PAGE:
A recent news item about an Instagram influencer’s failure made me think of Malcolm Gladwell’s The Tipping Point, published before social media even existed, in 2000.
Arii, an 18 year-old Instagram influencer with 2.6 million followers, was not able to sell even 36 t-shirts of her new clothing line. The news of her failure went viral and produced some reactions including those questioning whether the Instagram influencer bubble was bursting. A sign of the times, some said, and the end of the influencer culture in general, some predicted. This made me think of The Tipping Point.
Gladwell mentions three types of people necessary for the tipping point to occur:
The Connectors: those who know everybody; the networkers with large social circles; the social glue
The Mavens: those who possess information and expertise, and seek to share it; the data banks; the ones “in the know”
The Salesmen: the persuasive and charismatic types who often rely on “soft” influence to sell
Given these three necessary categories of people for a tipping point to occur, which one do the Instagram influencers fall under?
Is an influencer a connector? While followers might know an influencer (or at least the brand they portray), she does not really know her followers. Arii was certain a good portion of her 2.6 million followers would buy her clothes, yet they didn’t.
Is she a maven? While she might be in the know about other products, creating her own is a whole different ballgame. The Instagram influencers don’t become influencers based on the expertise they have or profess. They become influencers wearing brands or using products to influence other people’s decisions, so they can have followers. However, in this case the followers did not decide to buy under the influence of Arii.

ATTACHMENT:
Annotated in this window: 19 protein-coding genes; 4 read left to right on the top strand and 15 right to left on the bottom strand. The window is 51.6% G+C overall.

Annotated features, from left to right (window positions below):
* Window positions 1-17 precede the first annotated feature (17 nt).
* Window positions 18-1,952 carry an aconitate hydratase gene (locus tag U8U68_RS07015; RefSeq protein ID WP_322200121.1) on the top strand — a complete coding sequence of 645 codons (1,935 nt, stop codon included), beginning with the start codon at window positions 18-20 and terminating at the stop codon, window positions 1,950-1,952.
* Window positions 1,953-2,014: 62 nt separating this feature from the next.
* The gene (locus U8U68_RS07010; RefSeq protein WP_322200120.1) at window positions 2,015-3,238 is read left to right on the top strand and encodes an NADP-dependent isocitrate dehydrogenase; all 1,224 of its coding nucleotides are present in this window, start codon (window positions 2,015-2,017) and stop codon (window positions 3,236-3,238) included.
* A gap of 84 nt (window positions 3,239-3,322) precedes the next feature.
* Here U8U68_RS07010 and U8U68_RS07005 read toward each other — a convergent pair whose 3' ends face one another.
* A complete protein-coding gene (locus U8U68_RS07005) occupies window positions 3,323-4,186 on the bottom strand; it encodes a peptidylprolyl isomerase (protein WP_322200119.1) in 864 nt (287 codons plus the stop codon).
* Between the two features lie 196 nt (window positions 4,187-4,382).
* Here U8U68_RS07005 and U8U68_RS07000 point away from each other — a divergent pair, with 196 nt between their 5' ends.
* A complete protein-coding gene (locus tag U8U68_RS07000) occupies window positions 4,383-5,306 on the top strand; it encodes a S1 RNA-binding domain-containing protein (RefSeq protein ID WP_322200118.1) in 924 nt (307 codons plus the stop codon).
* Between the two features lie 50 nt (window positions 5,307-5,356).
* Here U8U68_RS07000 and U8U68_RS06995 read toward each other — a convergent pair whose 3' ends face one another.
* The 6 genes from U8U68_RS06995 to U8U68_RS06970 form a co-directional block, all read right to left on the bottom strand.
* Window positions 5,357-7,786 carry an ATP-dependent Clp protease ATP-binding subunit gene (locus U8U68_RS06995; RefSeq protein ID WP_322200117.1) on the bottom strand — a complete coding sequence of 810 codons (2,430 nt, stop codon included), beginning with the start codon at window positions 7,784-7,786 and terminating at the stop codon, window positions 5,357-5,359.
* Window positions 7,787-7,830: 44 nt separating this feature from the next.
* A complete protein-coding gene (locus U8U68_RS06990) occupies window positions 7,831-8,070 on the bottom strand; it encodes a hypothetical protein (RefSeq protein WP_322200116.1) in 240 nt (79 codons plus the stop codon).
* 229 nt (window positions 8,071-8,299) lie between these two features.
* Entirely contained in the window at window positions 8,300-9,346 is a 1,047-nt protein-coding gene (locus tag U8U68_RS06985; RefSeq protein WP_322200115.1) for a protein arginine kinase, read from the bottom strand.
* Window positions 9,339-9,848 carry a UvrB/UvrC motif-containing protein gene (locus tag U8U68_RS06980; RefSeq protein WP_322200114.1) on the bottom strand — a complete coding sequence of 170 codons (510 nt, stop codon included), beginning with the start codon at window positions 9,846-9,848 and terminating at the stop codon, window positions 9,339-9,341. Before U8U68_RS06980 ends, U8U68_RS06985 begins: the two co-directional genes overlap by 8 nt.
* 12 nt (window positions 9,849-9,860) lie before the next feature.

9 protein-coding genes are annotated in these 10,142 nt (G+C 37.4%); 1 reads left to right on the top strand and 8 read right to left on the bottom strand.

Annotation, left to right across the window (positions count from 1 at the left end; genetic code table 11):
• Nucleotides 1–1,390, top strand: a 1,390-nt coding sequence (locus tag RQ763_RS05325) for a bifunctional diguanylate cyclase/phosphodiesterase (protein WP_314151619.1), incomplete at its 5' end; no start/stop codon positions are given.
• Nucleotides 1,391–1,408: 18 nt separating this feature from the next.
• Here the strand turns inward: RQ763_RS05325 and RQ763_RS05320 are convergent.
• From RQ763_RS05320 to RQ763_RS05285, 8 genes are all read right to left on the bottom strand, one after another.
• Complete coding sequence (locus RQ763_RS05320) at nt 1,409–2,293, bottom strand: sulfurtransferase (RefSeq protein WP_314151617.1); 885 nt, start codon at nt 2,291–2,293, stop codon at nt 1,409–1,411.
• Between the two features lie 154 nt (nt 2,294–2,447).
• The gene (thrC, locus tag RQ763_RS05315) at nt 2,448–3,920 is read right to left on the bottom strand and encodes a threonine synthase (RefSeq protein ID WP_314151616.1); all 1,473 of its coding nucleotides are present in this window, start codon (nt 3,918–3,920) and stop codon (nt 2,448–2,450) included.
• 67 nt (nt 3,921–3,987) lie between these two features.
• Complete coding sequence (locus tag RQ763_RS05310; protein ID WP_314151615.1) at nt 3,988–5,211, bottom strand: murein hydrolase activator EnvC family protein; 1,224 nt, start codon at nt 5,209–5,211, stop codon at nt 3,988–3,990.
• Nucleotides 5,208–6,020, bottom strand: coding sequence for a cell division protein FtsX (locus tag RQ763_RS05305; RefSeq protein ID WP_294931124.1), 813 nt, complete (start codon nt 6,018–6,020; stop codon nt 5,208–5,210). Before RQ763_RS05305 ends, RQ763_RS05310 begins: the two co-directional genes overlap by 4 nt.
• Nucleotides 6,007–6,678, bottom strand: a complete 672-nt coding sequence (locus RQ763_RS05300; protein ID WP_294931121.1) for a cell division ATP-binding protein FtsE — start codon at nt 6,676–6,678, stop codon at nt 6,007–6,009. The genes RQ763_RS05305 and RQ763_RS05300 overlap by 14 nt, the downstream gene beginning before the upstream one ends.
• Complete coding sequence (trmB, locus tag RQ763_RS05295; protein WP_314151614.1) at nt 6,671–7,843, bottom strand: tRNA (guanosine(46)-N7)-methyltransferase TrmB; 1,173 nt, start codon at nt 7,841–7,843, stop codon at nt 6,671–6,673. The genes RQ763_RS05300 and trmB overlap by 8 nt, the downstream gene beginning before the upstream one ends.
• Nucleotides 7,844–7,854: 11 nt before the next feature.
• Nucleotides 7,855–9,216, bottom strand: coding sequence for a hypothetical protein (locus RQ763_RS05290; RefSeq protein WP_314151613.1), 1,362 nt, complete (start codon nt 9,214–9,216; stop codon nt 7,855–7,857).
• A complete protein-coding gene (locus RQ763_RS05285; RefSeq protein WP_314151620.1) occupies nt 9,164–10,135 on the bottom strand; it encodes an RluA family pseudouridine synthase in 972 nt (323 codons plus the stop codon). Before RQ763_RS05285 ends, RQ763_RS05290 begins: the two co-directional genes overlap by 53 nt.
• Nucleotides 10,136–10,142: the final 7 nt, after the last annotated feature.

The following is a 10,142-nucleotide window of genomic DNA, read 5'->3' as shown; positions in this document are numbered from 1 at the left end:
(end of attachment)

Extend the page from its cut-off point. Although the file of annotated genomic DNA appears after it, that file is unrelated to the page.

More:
Is she a salesman? Influencers want to believe that they are persuasive and charismatic as salesmen, and maybe they are for other products. But as Arii found out, she wasn’t for her own.
It seems the influencer doesn’t fit nicely in any of these categories for a phenomenon to take off. Maybe that explains why tipping points are not predictable in the influencer era. Or maybe the influencers have to go to back to playing one the three roles that Gladwell described, the roles social groups expect of them. We are about to find out.
Maria F. Trujillo, Ph.D.
Maria F. Trujillo, Ph.D., is the faculty director of the Technology Management and Systems Engineering Management master’s programs at Georgetown University. She has always been part of the innovation and growth of the entities she has been affiliated with. She was also known as the "Internet Girl" when she connected Colombia to the internet in 1995.